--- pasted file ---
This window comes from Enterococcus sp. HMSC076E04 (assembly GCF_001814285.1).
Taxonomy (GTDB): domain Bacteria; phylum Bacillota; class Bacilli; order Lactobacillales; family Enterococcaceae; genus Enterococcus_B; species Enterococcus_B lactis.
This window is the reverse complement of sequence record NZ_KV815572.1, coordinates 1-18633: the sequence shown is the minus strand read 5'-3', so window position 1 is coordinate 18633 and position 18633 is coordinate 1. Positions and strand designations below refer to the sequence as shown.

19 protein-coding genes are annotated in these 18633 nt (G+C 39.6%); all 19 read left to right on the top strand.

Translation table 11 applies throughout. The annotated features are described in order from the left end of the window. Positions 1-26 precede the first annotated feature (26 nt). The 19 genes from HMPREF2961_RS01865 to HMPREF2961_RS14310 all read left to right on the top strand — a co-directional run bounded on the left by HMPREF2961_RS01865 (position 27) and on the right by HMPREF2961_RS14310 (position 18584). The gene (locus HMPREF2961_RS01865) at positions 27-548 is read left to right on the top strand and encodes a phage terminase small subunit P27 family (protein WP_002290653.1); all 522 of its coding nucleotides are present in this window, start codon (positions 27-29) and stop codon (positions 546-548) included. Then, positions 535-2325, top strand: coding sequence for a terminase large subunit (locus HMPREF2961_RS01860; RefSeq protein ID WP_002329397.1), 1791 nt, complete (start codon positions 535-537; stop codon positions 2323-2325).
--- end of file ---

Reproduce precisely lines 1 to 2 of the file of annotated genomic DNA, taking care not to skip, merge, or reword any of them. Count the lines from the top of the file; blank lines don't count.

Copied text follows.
This window comes from Enterococcus sp. HMSC076E04 (assembly GCF_001814285.1).
Taxonomy (GTDB): domain Bacteria; phylum Bacillota; class Bacilli; order Lactobacillales; family Enterococcaceae; genus Enterococcus_B; species Enterococcus_B lactis.